According to the Iranian accounts and pro-Iran Al-Mayadin, this attack was “one of the most extensive operations by the Yemeni armed forces against Saudi positions inside the country.” The reports say that the Houthis will continue to strike at Saudi Arabia.

“Sources told Al-Mayadin that in the coming days, the Yemeni armed forces will continue their attacks on vital Saudi locations if the siege against Yemen continues, and are determined to close Aramco’s vital facilities in Ras Tanura, Rabigh and Jeddah.”  

This appears to lift the veil on a larger Iranian plan to strike at and pressure Riyadh. This comes as Iran is also trying to get a new nuclear deal. It shows how an empowered Iran could increase its attacks across the region.

Iran could use any money it gets from the Iran deal to expand its attacks. This means Iran feels it can exploit the use of missiles fired from Yemen, Iraq, Syria and Lebanon with total impunity.

Iran has also encouraged the Houthis to target the UAE. Iran has used drones to try to attack Israel, and recent reports said two drones were downed by the US-led Coalition. Drones were also interdicted last year.  

The Houthis have called the latest attacks “Operation Breaking the Siege.” Iran says it targeted the Aramco facility with nine drones. A Houthi spokesman, Brigadier General Yahya Sari, “announced last Sunday that a number of vital Saudi Aramco facilities in Riyadh, Yanbu and other parts of the country have been targeted with several ballistic missiles, cruise missiles and UAVs.

Also, as soon as the first phase of the operation was successful, the Yemeni forces attacked a number of vital and important targets in Abha, Khamis Mushait, Jizan, Samta, South Dhahran with missiles and UAVs,” the Tasnim report says.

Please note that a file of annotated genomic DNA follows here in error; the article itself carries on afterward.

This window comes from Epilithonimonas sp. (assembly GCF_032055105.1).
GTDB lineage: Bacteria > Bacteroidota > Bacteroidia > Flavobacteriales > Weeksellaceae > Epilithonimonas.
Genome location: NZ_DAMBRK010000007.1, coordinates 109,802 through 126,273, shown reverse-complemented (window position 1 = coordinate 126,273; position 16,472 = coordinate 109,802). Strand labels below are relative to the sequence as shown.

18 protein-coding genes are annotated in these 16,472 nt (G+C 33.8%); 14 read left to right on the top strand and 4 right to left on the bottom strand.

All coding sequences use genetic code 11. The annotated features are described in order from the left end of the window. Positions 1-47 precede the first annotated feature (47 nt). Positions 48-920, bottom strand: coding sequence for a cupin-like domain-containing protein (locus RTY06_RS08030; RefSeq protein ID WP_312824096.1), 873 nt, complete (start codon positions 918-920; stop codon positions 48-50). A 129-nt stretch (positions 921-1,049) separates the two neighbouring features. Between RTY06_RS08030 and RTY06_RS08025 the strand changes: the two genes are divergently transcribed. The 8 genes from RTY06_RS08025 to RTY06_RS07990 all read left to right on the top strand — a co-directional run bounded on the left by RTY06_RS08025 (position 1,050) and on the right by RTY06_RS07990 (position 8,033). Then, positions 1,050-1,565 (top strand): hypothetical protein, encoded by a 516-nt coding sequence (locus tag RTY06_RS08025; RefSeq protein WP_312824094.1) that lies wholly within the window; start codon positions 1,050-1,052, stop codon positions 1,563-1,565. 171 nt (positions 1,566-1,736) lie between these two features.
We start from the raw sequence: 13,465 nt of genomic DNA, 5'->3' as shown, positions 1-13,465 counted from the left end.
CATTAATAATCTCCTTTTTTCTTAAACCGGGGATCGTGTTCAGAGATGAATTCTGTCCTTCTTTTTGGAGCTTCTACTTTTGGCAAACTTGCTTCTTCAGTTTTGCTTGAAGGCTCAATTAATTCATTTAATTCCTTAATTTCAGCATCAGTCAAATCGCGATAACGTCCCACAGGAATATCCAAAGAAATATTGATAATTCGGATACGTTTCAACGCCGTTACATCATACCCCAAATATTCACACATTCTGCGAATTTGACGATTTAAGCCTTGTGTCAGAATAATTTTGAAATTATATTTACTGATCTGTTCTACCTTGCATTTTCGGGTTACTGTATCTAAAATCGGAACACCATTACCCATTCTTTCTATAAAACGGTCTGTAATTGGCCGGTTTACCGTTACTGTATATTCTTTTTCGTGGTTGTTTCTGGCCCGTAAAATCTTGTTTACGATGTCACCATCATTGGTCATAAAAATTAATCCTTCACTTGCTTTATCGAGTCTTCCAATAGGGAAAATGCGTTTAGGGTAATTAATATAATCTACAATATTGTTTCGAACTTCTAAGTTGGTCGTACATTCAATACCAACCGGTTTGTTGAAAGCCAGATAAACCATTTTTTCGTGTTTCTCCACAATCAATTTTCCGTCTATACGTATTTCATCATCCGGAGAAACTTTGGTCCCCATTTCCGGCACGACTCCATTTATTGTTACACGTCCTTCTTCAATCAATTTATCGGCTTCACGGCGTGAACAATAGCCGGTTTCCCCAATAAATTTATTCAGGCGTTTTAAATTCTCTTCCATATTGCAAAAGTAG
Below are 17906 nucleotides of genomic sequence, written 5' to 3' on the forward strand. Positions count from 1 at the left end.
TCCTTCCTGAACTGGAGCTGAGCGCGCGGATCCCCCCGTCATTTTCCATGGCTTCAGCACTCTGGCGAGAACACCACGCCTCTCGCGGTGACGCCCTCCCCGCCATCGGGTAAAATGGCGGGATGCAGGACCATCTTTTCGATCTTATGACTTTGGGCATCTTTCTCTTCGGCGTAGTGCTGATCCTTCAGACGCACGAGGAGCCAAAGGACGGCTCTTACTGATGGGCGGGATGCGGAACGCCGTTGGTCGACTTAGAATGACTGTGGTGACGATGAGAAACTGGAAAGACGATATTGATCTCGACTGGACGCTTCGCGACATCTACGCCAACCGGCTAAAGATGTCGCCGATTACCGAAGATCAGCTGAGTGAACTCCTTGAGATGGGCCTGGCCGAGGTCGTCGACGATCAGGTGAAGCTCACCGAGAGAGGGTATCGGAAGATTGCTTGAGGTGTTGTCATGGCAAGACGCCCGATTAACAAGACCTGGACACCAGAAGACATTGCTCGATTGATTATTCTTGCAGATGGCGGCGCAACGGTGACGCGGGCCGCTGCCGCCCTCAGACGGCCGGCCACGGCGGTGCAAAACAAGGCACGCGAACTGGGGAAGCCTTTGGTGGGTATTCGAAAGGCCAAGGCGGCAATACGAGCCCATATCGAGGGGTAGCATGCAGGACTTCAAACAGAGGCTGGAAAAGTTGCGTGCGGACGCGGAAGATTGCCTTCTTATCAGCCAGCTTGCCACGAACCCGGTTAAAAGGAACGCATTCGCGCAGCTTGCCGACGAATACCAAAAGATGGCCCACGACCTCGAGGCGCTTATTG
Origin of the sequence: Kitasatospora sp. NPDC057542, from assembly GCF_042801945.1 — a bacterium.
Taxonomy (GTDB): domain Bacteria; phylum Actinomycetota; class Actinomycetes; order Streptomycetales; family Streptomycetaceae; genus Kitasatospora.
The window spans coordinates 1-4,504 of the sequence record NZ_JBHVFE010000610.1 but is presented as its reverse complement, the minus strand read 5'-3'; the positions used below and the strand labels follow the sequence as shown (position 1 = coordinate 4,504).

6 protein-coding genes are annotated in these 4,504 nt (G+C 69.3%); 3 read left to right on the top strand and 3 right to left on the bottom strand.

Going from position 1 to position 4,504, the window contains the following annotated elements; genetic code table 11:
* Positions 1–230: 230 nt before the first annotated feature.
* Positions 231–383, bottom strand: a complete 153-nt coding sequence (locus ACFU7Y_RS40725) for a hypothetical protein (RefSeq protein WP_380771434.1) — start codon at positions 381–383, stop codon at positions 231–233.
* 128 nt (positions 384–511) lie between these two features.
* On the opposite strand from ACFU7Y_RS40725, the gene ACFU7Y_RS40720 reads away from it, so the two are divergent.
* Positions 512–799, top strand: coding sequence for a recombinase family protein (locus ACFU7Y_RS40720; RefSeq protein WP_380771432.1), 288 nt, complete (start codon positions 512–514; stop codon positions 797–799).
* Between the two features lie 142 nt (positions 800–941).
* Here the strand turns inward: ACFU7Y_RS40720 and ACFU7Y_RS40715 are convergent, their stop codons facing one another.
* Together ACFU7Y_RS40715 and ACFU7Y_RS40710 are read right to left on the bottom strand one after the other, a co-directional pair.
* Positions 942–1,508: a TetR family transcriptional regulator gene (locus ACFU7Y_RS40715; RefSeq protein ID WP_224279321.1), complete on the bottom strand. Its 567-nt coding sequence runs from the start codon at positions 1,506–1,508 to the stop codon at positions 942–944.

“The important point is that this operation is not short-term and cross-sectional, but the Yemeni army’s intelligence and reconnaissance circle will identify the sensitive and strategic areas of Saudi Arabia, and the next rounds of the operation will be carried out,” Tasnim says.

Clearly, this is just the beginning and Saudi Arabia is right to call on the international community to help more. Iran may be launching a new wave of attacks this spring designed to destabilize the Gulf.

This comes as delegations from the UAE, Bahrain, Morocco and Egypt will gather with the US in Israel this week for an unprecedented summit.  

The Foreign Ministry has called this the “Negev Summit” which will take place from March 27-28. Foreign Minister Yair Lapid will host the summit at  Sde Boker, the Ministry said. “Six foreign ministers will participate in this historic meeting: Lapid, US Secretary of State Antony Blinken, UAE's foreign minister Sheikh Abdullah bin Zayed, and ministers from Bahrain, Morocco and Egypt,” Israel says.

Considering the growing threat by Iran to Saudi Arabia and the Gulf this summit has important ramifications.

The Saudi-backed coalition will now carry out increasing strikes on the Houthis. These will target Hodeidah, Sanaa and other locations, reports say. Al-Arabiya said the coalition stopped explosive-laden boats in Hodeidah over the weekend.

Iran is showing total support for the Houthis in this battle with Riyadh. It has projected the faces of Houthi leaders on the Azadi monument in Tehran, according to photos seen online.